Michelle's love for dogs started early in life. At the age of eight, she got involved in the 4-H Club in her hometown of Louisville, Ohio, and began training and showing dogs in competitions. Her hobby continued during college, and Michelle would regularly work with her beautiful Labrador dogs in between studies.
Then one day, she started feeling ill. The flu was going around campus, so Michelle thought she had just caught the bug. But when she started feeling worse instead of getting better, she went to the doctor. Seeing how dehydrated Michelle was, the doctor checked her into the hospital and recommended a blood test. The results revealed it was actually her kidneys failing, not the flu.
"It's a condition that starts early, but doesn't show up until it's too late."
Michelle had medullary cystic kidney disease, a condition that starts in the early teens and usually doesn't show any symptoms until years later. It was definite—Michelle would need a new kidney. With no match in her family, she had no choice but to join a transplant waiting list. Michelle's doctor recommended going to The Ohio State University Wexner Medical Center.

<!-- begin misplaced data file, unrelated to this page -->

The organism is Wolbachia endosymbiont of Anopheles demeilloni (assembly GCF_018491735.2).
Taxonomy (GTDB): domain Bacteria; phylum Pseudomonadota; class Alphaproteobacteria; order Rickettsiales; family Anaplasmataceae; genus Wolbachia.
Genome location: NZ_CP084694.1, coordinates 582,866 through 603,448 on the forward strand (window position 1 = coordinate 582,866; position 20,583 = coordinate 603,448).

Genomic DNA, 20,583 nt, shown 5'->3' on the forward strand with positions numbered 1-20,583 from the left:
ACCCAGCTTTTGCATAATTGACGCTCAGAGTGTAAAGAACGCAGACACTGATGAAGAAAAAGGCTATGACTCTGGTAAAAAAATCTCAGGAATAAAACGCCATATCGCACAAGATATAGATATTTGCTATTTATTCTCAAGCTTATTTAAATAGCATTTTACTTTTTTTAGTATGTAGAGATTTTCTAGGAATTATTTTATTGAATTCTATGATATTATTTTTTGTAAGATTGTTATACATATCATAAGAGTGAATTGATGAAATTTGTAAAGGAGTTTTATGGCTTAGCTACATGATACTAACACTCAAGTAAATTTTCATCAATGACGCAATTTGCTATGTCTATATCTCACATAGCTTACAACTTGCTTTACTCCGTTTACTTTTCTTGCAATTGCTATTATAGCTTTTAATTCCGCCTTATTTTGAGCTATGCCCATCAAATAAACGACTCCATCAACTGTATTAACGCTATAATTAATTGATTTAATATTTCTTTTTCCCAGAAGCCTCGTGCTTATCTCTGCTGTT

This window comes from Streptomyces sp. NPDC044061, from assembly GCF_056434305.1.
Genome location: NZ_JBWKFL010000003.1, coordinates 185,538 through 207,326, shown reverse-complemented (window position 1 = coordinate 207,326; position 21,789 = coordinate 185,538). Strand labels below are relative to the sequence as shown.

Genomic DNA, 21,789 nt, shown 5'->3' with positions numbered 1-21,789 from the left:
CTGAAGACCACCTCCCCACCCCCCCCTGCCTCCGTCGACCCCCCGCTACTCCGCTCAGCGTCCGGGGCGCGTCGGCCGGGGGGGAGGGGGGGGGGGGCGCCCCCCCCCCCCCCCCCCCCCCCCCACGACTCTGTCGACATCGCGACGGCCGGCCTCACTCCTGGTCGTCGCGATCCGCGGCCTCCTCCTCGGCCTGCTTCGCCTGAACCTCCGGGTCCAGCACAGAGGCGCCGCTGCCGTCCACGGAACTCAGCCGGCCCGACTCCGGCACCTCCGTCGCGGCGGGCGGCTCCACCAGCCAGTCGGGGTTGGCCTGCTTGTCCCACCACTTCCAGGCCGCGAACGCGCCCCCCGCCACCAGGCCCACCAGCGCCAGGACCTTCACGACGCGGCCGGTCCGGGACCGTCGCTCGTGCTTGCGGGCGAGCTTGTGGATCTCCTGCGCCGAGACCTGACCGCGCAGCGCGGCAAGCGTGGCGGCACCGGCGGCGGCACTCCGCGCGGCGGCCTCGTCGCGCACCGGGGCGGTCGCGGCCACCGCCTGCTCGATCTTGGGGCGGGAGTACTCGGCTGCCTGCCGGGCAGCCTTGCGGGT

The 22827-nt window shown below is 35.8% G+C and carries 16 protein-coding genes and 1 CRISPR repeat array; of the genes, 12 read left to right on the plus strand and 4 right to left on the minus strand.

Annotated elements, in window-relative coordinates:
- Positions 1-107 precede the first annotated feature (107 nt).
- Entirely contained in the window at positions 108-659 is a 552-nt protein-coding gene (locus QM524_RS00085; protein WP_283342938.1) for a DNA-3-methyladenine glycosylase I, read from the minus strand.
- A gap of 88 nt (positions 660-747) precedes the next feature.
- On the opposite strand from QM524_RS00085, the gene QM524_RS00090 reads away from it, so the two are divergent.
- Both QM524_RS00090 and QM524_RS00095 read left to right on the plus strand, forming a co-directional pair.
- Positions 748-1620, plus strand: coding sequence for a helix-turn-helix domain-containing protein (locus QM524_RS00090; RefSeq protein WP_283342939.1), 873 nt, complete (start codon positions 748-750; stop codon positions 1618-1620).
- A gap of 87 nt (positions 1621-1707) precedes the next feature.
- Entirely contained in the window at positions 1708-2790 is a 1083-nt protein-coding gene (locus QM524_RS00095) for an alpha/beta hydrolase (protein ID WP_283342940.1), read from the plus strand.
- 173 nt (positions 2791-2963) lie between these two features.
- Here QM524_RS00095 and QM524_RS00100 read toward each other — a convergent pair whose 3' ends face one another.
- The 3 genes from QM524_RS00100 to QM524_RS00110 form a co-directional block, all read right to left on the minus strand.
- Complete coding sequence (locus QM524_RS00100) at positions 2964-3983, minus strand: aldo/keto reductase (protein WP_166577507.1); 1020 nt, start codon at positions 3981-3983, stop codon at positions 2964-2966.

Not knowing much about Ohio State, she went for a visit and spent the whole day talking with the doctors and nurses about the transplant process. That first visit put Michelle more at ease and gave her confidence everything would end up okay. She started dialysis soon after.
"I was ready to get the transplant, so I could go on with my life."
While Michelle waited for a kidney, she went three times a week for dialysis at her local hospital. During this time, she had no choice but to stay in school because she needed the health insurance. With her immune system in constant jeopardy, Michelle had to make some difficult decisions. Her involvement in 4-H was put on hold and she had to stop showing the dogs she loved.
Finally, after a year of dialysis, a call came in the middle of the night—Ohio State had a kidney match. An anxious Michelle went straight to Ohio State's Wexner Medical Center, where the medical staff wasted no time getting her into surgery. The kidney came from a deceased donor and was a perfect match.
Michelle's surgery was successful, and she was out of the hospital within a week. The kidney transplant was so seamless that she hasn't had any problems since.
"I'm grateful that I can now live a full, active life."
Now, 13 years later, Michelle focuses mostly on her beloved dogs. As soon as she was well enough, Michelle picked right back up where she left off, and now she owns four beautiful Labrador retrievers. She manages to squeeze in her annual checkups at Ohio State between participating in dog shows across the country. Although Michelle stays busy, she spends a little part of every day thinking about how grateful she is to have a second chance at life.
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